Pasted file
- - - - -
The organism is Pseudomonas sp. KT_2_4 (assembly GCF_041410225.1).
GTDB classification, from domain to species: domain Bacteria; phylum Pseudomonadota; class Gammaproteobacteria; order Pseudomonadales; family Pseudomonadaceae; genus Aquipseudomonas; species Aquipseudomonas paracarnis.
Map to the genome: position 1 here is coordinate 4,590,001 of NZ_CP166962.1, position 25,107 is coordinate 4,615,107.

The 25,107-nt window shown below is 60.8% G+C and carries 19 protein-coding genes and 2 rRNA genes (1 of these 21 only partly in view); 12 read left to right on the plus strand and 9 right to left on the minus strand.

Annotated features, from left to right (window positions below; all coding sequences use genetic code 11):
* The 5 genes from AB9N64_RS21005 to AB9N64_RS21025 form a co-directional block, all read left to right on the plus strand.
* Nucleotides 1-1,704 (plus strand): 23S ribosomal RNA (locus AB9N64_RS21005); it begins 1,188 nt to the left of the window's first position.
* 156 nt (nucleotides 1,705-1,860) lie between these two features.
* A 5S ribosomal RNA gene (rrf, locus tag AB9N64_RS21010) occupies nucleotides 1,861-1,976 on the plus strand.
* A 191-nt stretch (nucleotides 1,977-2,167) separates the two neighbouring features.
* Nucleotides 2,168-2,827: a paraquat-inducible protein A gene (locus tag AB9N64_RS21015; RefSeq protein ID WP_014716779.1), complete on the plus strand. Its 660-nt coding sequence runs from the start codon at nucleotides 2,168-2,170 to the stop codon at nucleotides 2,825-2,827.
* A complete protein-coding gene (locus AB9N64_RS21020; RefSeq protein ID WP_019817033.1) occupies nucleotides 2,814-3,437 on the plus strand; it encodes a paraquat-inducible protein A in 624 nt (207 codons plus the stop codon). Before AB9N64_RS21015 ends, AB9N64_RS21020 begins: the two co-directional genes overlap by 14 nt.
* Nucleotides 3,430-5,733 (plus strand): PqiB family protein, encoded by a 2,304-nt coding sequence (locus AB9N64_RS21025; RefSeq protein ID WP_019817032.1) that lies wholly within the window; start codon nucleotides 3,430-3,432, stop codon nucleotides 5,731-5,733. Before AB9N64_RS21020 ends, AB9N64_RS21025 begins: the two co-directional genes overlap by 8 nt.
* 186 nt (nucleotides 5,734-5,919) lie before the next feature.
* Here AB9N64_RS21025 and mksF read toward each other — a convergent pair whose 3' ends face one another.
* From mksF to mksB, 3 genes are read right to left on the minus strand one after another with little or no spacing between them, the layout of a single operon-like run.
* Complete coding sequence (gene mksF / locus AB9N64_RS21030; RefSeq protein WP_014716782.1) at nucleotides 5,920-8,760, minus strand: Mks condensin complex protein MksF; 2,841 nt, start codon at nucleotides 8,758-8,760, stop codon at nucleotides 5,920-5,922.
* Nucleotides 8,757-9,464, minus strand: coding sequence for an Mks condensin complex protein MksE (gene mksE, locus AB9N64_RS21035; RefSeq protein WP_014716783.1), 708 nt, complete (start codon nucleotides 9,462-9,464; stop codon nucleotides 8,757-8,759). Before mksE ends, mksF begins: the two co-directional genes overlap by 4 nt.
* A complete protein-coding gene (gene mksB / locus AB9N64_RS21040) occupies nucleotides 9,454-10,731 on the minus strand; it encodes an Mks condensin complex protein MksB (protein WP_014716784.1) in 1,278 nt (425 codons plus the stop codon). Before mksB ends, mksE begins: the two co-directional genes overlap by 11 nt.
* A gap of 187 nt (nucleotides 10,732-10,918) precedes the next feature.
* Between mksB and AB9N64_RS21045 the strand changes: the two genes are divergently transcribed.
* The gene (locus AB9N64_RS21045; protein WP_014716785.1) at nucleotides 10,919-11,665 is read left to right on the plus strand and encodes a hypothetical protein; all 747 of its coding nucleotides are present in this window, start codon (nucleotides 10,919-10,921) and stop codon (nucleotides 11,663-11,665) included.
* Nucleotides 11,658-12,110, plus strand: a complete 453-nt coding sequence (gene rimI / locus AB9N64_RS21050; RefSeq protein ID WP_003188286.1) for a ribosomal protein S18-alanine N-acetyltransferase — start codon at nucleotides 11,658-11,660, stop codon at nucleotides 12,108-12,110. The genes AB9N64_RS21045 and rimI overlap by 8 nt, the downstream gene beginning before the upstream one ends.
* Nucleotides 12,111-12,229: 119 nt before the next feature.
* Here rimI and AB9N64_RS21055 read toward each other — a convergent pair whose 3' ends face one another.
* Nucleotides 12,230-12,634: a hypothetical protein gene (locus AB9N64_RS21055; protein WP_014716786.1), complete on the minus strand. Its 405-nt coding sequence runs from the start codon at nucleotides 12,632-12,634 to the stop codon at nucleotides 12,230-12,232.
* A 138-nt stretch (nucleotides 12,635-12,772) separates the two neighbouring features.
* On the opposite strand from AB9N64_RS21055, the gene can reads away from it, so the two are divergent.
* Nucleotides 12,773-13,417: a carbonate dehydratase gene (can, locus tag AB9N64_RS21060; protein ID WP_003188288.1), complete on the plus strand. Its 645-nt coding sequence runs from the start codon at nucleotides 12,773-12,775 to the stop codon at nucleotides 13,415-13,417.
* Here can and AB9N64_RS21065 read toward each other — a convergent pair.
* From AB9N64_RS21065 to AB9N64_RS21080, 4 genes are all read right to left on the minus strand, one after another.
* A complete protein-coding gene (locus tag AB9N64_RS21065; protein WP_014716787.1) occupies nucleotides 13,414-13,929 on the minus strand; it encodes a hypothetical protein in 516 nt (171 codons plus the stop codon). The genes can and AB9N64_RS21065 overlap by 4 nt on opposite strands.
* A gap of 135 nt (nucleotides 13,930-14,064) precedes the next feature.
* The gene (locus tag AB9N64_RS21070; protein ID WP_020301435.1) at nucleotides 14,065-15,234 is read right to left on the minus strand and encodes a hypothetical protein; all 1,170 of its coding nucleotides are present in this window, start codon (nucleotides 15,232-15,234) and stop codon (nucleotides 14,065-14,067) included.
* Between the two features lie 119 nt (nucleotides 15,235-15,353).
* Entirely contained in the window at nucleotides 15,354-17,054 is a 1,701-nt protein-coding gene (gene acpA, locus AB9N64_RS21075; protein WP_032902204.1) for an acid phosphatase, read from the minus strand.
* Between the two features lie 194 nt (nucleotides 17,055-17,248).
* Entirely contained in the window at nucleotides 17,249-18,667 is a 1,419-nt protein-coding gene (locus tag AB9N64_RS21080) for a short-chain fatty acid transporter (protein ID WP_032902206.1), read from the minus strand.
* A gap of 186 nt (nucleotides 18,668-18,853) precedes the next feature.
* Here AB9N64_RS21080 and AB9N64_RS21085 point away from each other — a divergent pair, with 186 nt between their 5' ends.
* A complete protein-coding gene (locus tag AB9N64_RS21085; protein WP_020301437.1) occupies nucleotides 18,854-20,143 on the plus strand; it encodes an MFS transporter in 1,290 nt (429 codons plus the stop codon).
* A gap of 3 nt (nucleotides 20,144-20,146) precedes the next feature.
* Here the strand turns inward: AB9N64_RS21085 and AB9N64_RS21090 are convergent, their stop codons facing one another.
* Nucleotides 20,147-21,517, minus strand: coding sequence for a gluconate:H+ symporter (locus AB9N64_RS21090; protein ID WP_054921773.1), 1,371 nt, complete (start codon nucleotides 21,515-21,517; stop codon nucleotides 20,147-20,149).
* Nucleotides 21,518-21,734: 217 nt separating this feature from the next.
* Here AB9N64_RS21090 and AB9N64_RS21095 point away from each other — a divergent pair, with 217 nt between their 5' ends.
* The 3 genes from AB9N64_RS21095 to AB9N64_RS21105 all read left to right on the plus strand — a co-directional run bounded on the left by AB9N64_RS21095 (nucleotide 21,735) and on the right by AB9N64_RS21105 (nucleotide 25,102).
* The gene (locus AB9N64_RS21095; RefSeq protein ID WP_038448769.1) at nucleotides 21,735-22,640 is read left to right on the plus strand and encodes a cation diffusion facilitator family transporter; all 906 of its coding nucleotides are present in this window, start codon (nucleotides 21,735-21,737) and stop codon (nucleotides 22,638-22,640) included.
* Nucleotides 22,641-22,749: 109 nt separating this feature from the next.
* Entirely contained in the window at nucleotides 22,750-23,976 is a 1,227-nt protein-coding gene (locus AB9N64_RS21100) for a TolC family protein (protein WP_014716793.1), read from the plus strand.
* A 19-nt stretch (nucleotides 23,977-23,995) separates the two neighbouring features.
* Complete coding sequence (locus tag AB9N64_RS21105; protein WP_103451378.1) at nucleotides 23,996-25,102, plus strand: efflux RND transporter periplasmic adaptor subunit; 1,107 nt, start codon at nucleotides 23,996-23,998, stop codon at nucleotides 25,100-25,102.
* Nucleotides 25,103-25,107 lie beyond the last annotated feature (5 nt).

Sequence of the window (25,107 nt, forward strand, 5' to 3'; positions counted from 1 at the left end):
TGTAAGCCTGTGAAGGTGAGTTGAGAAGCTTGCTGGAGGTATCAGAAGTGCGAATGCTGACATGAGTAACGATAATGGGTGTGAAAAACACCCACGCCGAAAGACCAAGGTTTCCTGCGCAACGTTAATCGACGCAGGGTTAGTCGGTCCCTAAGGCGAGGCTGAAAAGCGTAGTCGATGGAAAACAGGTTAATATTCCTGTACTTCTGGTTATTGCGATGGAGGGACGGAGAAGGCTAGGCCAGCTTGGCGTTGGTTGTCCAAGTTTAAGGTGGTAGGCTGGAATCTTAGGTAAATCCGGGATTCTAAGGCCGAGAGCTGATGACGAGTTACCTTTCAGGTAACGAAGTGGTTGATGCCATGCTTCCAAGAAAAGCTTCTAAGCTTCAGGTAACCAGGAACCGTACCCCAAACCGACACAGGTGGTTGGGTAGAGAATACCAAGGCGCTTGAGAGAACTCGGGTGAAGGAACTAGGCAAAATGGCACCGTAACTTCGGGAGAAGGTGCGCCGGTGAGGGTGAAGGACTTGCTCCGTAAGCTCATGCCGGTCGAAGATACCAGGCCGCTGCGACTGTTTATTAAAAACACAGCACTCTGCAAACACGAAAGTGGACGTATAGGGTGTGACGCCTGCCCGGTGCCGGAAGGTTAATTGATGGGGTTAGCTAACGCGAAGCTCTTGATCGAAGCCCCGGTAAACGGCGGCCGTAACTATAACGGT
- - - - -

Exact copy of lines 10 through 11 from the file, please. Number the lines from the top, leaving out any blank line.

* A 191-nt stretch (nucleotides 1,977-2,167) separates the two neighbouring features.
* Nucleotides 2,168-2,827: a paraquat-inducible protein A gene (locus tag AB9N64_RS21015; RefSeq protein ID WP_014716779.1), complete on the plus strand. Its 660-nt coding sequence runs from the start codon at nucleotides 2,168-2,170 to the stop codon at nucleotides 2,825-2,827.